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The Artist Gatherer Hits the Road 

Since my handcrafted book “Lincoln Slept Here” was conceived as a travel journal, it was time to leave my studio and hit the road. My husband Ken Smith photographed the places and events where I posed with facsimiles of my hero. 

Over 30 years ago, Ken snapped a photo of me next to the LIncoln larger-than-life bronze sculpture at the entrance of the San Francisco Civic Center.

Lincoln Statue in San Francisco
Mary Lincoln enactor

In 2013, we travelled to Springfield, IL for the 150th Anniversary of the Gettysburg Address. Celebrations and special exhibits took place in the impressive Abraham Lincoln Presidential Library and Museum.  Historically  accurate exhibits with realistically rendered figures of the Civil War era highlight the Lincoln family, the assassin John Wilkes Booth and former slaves and abolitionists Frederick Douglass and Harriet Tubman. I hugged the actor “Mary Lincoln” and apologized for history’s inaccurate maligning of her. Some think this it cheesy but this was live theater and I was under its spell.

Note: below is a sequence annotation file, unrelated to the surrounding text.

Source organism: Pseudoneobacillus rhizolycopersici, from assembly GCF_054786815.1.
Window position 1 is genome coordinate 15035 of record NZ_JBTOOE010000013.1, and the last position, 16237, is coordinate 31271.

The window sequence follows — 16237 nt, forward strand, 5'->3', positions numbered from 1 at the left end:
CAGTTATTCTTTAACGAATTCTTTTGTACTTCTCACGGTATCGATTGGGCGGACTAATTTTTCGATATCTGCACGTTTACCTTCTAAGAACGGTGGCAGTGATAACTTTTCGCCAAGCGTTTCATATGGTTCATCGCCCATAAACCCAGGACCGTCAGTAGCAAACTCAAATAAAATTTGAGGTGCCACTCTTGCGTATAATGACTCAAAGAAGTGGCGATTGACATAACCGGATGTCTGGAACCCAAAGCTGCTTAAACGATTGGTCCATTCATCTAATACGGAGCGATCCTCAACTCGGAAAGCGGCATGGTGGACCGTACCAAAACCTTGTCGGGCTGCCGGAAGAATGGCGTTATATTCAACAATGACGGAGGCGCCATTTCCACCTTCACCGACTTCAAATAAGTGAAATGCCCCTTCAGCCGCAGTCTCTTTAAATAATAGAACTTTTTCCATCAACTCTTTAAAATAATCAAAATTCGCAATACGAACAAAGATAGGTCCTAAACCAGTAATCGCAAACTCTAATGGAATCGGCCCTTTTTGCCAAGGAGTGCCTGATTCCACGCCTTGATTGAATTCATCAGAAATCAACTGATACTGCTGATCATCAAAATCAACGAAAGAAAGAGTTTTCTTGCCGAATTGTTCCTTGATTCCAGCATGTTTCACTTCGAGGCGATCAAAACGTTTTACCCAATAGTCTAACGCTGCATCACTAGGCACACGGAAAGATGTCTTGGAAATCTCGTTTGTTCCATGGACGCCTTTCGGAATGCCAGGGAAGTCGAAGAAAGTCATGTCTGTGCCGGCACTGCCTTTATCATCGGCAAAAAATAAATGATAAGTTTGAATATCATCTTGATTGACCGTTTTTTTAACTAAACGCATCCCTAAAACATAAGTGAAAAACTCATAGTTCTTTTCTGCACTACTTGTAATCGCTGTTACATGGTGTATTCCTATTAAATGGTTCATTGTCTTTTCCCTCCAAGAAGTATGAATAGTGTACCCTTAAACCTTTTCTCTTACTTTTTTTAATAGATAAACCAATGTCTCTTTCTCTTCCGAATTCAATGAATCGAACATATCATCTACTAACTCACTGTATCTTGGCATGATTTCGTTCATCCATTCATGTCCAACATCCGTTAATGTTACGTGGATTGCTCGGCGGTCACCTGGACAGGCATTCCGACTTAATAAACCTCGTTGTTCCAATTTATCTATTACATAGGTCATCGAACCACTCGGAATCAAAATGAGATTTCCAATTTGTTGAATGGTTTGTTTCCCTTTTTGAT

Lincoln Statue at Springfield Capitol Building

I bump into Lincoln without trying. This colossal Augustus Saint-Gaudens' “Standing Lincoln” is adjacent to the Chicago History Museum, which houses a Lincoln collection including his deathbed. In the Smithsonian Galleries,  Lincoln looked down on me along with other historical figures. 

Lincoln statue in Chicago

President Lincoln on the Battlefield of Antietam.

Alexander Gardner, photo, Smithsonian Museum

Lincoln trailed me in New York, where my main targets are art museums. On an accidental ferry trip to Staten Island (We meant to go to the Statue of Liberty), Ken and I happened upon contemporary photos of Civil War sites and reenactments.

   Since I interpret history through my art, I want to be faithful to facts and use original sources of photographs and illustrations when I can. Quotes and descriptions are taken from historical records: books, films, videos, museums, and websites.

   The “Strange Fates of Lincoln" portable museum is a vehicle for me to tell stories though building, drawing and painting. I gather information, report events and probe ideas. The hunting and gathering never stops.

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